Tink's Java version before 1.5 under some circumstances allowed attackers to change the key ID part of the ciphertext, resulting in the attacker creating a second ciphertext that will decrypt to the same plaintext. This can be a problem in particular in the case of encrypting with a deterministic AEAD with a single key, and relying on the fact that there is only a single valid ciphertext per plaintext.
No loss of confidentiality or loss of plaintext integrity occurs due to this problem, only ciphertext integrity is compromised.
The issue was fixed in this pull request.
The only workaround is to backport the fixing pull request.
Tink uses the first five bytes of a ciphertext for a version byte and a four byte key ID. Since each key has a well defined prefix, this extends non-malleability properties (but technically not indistinguishability). However, in the Java version this prefix lookup used a hash map indexed by unicode strings instead of the byte array, which means that invalid Unicode characters would be replaced by U+FFFD by the Java API's default behavior. This means several different values for the five bytes would result in the same hash table key, which allows an attacker to exchange one invalid byte sequence for another, creating a mutated ciphertext that still decrypts (to the same plaintext).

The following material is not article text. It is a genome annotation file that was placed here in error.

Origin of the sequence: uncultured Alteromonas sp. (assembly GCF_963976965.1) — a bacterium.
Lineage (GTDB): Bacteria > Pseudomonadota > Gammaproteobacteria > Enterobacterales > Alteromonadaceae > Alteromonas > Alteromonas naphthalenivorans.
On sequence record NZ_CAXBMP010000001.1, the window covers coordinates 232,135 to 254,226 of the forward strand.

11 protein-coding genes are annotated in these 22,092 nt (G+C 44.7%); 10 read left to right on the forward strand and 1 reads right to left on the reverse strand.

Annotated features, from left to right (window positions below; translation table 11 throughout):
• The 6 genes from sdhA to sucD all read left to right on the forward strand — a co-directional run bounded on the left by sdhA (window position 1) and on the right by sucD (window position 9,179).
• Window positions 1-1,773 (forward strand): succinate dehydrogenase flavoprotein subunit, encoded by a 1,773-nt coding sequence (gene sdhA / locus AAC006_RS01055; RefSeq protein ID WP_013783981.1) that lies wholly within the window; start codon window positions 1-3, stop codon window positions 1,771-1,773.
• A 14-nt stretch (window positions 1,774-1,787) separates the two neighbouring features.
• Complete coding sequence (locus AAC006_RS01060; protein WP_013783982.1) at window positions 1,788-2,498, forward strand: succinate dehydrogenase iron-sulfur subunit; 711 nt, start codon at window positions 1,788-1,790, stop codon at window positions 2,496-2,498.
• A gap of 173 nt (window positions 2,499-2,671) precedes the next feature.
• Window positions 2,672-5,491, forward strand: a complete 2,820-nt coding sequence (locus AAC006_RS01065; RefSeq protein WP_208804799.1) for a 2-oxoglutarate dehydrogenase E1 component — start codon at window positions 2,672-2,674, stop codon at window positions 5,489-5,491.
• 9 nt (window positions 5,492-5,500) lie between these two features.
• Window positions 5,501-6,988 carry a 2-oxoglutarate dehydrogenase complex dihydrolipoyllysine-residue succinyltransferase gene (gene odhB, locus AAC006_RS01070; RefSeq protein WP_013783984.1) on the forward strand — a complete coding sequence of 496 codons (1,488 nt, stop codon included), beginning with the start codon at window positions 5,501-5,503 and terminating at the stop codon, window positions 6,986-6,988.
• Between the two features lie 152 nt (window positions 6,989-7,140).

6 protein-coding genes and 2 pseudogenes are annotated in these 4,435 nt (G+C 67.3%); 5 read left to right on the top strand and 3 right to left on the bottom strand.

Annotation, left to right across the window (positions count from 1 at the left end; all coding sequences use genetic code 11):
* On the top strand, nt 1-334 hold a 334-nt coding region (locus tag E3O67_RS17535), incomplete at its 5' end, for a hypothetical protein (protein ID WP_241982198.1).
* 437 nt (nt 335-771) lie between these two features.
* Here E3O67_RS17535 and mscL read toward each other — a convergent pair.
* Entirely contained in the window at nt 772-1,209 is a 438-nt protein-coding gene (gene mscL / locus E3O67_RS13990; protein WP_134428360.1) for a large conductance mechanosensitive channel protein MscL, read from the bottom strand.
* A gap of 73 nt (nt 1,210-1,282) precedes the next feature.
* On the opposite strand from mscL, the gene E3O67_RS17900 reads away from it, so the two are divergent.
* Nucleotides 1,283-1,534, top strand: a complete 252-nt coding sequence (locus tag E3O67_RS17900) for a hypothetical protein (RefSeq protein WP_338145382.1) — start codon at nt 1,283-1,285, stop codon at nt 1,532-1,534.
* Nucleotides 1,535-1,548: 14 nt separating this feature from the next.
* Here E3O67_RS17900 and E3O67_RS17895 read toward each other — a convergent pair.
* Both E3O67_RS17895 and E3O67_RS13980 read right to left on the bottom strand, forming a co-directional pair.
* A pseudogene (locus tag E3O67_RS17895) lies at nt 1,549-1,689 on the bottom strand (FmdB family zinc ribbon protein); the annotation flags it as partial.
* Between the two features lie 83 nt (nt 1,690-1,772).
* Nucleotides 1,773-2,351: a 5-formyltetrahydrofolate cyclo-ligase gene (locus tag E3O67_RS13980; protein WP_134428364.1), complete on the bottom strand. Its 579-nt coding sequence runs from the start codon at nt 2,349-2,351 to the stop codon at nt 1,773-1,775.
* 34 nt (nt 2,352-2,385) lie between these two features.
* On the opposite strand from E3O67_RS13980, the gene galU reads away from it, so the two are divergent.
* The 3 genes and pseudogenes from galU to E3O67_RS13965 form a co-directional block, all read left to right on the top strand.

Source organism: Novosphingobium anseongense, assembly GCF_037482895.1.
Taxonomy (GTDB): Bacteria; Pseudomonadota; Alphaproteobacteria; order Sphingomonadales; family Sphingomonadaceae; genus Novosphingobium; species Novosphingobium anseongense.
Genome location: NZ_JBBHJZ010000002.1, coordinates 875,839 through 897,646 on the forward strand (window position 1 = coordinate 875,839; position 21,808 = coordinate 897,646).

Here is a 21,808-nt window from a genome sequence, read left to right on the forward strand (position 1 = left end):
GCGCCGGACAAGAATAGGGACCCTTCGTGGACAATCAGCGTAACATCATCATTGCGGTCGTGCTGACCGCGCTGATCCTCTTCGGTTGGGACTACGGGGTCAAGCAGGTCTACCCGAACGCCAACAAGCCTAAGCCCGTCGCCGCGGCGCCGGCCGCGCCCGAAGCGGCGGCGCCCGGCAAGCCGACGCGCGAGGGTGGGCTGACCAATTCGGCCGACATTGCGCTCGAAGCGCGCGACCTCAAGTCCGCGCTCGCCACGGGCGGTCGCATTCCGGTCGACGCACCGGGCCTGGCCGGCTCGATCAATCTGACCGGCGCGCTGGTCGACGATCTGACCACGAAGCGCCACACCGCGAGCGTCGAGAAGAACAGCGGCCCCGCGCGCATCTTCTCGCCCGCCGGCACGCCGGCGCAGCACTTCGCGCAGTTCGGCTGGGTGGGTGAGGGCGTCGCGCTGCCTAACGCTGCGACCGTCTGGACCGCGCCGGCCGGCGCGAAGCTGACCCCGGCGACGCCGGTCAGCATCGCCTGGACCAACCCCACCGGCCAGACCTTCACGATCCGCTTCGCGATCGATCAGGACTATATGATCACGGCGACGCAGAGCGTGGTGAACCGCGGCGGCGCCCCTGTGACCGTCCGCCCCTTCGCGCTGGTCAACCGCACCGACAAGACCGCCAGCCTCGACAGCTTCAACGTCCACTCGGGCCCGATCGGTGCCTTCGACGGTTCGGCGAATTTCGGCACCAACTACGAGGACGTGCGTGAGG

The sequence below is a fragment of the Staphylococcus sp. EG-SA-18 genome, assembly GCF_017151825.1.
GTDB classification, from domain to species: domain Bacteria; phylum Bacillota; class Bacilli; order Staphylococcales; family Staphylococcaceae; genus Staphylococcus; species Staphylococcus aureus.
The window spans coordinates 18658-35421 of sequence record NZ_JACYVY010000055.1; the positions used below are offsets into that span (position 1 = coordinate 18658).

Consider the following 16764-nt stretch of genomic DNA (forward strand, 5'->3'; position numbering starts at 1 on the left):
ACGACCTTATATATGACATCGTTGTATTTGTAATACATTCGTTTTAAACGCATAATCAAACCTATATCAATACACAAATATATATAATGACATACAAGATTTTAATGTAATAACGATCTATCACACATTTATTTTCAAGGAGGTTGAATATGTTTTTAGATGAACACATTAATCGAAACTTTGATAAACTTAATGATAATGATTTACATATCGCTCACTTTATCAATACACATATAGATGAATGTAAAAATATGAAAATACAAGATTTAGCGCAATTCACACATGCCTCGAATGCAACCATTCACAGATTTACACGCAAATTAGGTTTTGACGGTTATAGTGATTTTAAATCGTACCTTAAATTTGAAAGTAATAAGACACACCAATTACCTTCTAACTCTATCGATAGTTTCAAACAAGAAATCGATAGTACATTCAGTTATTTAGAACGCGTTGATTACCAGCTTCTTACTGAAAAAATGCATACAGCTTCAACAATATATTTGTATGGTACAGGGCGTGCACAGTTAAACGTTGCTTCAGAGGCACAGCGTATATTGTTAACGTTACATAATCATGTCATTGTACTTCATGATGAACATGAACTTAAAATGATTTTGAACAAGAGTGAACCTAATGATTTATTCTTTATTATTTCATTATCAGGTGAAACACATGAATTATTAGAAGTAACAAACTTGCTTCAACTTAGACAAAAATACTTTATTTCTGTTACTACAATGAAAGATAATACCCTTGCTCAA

We'd like to thank Peter Esbensen for finding this issue and raising it internally.
If you have any questions or comments about this advisory: * Open an issue in Tink